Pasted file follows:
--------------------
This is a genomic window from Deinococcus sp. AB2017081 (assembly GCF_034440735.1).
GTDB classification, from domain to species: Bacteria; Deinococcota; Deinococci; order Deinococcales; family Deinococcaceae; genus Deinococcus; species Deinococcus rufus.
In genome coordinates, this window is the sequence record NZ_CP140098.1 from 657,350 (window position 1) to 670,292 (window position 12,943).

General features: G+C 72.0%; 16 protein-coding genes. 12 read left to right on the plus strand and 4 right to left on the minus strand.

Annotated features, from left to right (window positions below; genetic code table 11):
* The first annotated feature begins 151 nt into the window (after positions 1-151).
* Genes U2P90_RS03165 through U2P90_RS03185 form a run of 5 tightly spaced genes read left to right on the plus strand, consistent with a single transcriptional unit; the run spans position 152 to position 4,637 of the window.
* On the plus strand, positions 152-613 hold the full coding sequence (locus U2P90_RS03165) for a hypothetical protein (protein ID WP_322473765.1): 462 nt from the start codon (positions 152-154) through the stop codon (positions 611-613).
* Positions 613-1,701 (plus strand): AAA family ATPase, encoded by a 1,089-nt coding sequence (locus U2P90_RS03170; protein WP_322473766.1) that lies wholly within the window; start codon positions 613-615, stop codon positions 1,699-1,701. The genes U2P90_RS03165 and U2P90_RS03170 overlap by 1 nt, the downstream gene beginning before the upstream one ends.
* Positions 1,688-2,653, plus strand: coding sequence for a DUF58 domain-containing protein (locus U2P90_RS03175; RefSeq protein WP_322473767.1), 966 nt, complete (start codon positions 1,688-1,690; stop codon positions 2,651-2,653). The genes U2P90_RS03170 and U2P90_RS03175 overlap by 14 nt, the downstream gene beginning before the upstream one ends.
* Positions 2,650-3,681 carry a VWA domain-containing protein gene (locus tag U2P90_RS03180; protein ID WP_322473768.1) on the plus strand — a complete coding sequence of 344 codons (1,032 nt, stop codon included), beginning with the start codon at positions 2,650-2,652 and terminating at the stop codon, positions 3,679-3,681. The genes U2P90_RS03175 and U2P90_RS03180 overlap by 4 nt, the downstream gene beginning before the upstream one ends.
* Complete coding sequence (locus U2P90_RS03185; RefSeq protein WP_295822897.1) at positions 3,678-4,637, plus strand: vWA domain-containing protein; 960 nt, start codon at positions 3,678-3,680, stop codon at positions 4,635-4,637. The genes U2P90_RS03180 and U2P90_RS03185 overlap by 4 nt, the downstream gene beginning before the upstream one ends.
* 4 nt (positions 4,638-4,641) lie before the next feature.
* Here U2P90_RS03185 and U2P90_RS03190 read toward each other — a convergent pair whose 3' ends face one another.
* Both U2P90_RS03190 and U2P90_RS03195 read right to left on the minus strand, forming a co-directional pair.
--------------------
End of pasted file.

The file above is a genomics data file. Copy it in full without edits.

This is a genomic window from Deinococcus sp. AB2017081 (assembly GCF_034440735.1).
GTDB classification, from domain to species: Bacteria; Deinococcota; Deinococci; order Deinococcales; family Deinococcaceae; genus Deinococcus; species Deinococcus rufus.
In genome coordinates, this window is the sequence record NZ_CP140098.1 from 657,350 (window position 1) to 670,292 (window position 12,943).

General features: G+C 72.0%; 16 protein-coding genes. 12 read left to right on the plus strand and 4 right to left on the minus strand.

Annotated features, from left to right (window positions below; genetic code table 11):
* The first annotated feature begins 151 nt into the window (after positions 1-151).
* Genes U2P90_RS03165 through U2P90_RS03185 form a run of 5 tightly spaced genes read left to right on the plus strand, consistent with a single transcriptional unit; the run spans position 152 to position 4,637 of the window.
* On the plus strand, positions 152-613 hold the full coding sequence (locus U2P90_RS03165) for a hypothetical protein (protein ID WP_322473765.1): 462 nt from the start codon (positions 152-154) through the stop codon (positions 611-613).
* Positions 613-1,701 (plus strand): AAA family ATPase, encoded by a 1,089-nt coding sequence (locus U2P90_RS03170; protein WP_322473766.1) that lies wholly within the window; start codon positions 613-615, stop codon positions 1,699-1,701. The genes U2P90_RS03165 and U2P90_RS03170 overlap by 1 nt, the downstream gene beginning before the upstream one ends.
* Positions 1,688-2,653, plus strand: coding sequence for a DUF58 domain-containing protein (locus U2P90_RS03175; RefSeq protein WP_322473767.1), 966 nt, complete (start codon positions 1,688-1,690; stop codon positions 2,651-2,653). The genes U2P90_RS03170 and U2P90_RS03175 overlap by 14 nt, the downstream gene beginning before the upstream one ends.
* Positions 2,650-3,681 carry a VWA domain-containing protein gene (locus tag U2P90_RS03180; protein ID WP_322473768.1) on the plus strand — a complete coding sequence of 344 codons (1,032 nt, stop codon included), beginning with the start codon at positions 2,650-2,652 and terminating at the stop codon, positions 3,679-3,681. The genes U2P90_RS03175 and U2P90_RS03180 overlap by 4 nt, the downstream gene beginning before the upstream one ends.
* Complete coding sequence (locus U2P90_RS03185; RefSeq protein WP_295822897.1) at positions 3,678-4,637, plus strand: vWA domain-containing protein; 960 nt, start codon at positions 3,678-3,680, stop codon at positions 4,635-4,637. The genes U2P90_RS03180 and U2P90_RS03185 overlap by 4 nt, the downstream gene beginning before the upstream one ends.
* 4 nt (positions 4,638-4,641) lie before the next feature.
* Here U2P90_RS03185 and U2P90_RS03190 read toward each other — a convergent pair whose 3' ends face one another.
* Both U2P90_RS03190 and U2P90_RS03195 read right to left on the minus strand, forming a co-directional pair.